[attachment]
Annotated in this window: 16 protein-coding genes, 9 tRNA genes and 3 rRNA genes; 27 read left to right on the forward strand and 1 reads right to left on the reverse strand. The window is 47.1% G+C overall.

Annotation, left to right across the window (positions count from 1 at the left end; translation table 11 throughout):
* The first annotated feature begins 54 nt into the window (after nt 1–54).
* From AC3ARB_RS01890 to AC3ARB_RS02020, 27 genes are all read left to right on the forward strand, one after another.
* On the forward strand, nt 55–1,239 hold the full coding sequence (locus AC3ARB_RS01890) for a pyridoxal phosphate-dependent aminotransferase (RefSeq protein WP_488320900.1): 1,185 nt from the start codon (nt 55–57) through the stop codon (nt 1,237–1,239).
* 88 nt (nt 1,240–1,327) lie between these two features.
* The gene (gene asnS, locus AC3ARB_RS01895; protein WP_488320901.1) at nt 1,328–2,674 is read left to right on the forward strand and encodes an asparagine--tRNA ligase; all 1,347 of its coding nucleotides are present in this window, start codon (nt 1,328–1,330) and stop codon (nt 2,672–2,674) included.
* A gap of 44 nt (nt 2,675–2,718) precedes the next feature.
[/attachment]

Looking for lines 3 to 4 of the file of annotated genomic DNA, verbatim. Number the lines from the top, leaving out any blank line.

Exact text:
* The first annotated feature begins 54 nt into the window (after nt 1–54).
* From AC3ARB_RS01890 to AC3ARB_RS02020, 27 genes are all read left to right on the forward strand, one after another.